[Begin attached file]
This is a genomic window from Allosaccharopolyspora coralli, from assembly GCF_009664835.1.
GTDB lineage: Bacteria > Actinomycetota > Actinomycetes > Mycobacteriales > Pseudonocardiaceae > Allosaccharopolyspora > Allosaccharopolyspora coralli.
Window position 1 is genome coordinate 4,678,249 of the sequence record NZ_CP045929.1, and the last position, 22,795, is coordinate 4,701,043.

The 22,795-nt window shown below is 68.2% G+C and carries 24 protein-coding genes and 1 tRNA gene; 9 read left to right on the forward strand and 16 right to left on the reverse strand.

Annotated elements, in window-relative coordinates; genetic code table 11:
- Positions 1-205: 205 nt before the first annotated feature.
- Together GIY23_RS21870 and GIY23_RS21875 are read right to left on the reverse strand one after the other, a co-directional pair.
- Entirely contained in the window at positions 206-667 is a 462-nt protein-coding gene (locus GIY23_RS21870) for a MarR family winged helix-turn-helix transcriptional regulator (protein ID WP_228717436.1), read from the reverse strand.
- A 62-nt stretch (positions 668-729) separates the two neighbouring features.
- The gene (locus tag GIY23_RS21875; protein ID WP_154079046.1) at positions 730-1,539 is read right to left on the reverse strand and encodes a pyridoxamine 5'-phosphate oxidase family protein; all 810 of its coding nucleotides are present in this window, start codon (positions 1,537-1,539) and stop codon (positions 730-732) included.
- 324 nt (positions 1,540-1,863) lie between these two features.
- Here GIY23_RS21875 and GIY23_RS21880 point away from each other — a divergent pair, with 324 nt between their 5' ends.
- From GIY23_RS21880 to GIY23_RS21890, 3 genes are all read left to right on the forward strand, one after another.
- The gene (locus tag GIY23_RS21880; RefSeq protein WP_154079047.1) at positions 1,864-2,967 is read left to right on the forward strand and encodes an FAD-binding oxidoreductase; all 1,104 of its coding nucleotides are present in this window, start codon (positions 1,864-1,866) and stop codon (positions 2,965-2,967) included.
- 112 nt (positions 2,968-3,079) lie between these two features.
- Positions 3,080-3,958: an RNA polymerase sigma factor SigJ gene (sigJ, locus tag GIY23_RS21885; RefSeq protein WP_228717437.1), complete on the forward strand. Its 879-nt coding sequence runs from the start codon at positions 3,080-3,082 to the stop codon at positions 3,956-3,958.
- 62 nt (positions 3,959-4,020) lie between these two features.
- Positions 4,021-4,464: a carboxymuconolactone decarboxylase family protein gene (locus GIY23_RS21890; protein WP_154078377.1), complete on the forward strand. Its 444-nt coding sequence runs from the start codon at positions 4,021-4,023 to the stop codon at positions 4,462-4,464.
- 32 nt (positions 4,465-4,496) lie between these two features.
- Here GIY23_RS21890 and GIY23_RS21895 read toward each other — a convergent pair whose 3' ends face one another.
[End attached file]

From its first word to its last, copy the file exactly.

This is a genomic window from Allosaccharopolyspora coralli, from assembly GCF_009664835.1.
GTDB lineage: Bacteria > Actinomycetota > Actinomycetes > Mycobacteriales > Pseudonocardiaceae > Allosaccharopolyspora > Allosaccharopolyspora coralli.
Window position 1 is genome coordinate 4,678,249 of the sequence record NZ_CP045929.1, and the last position, 22,795, is coordinate 4,701,043.

The 22,795-nt window shown below is 68.2% G+C and carries 24 protein-coding genes and 1 tRNA gene; 9 read left to right on the forward strand and 16 right to left on the reverse strand.

Annotated elements, in window-relative coordinates; genetic code table 11:
- Positions 1-205: 205 nt before the first annotated feature.
- Together GIY23_RS21870 and GIY23_RS21875 are read right to left on the reverse strand one after the other, a co-directional pair.
- Entirely contained in the window at positions 206-667 is a 462-nt protein-coding gene (locus GIY23_RS21870) for a MarR family winged helix-turn-helix transcriptional regulator (protein ID WP_228717436.1), read from the reverse strand.
- A 62-nt stretch (positions 668-729) separates the two neighbouring features.
- The gene (locus tag GIY23_RS21875; protein ID WP_154079046.1) at positions 730-1,539 is read right to left on the reverse strand and encodes a pyridoxamine 5'-phosphate oxidase family protein; all 810 of its coding nucleotides are present in this window, start codon (positions 1,537-1,539) and stop codon (positions 730-732) included.
- 324 nt (positions 1,540-1,863) lie between these two features.
- Here GIY23_RS21875 and GIY23_RS21880 point away from each other — a divergent pair, with 324 nt between their 5' ends.
- From GIY23_RS21880 to GIY23_RS21890, 3 genes are all read left to right on the forward strand, one after another.
- The gene (locus tag GIY23_RS21880; RefSeq protein WP_154079047.1) at positions 1,864-2,967 is read left to right on the forward strand and encodes an FAD-binding oxidoreductase; all 1,104 of its coding nucleotides are present in this window, start codon (positions 1,864-1,866) and stop codon (positions 2,965-2,967) included.
- 112 nt (positions 2,968-3,079) lie between these two features.
- Positions 3,080-3,958: an RNA polymerase sigma factor SigJ gene (sigJ, locus tag GIY23_RS21885; RefSeq protein WP_228717437.1), complete on the forward strand. Its 879-nt coding sequence runs from the start codon at positions 3,080-3,082 to the stop codon at positions 3,956-3,958.
- 62 nt (positions 3,959-4,020) lie between these two features.
- Positions 4,021-4,464: a carboxymuconolactone decarboxylase family protein gene (locus GIY23_RS21890; protein WP_154078377.1), complete on the forward strand. Its 444-nt coding sequence runs from the start codon at positions 4,021-4,023 to the stop codon at positions 4,462-4,464.
- 32 nt (positions 4,465-4,496) lie between these two features.
- Here GIY23_RS21890 and GIY23_RS21895 read toward each other — a convergent pair whose 3' ends face one another.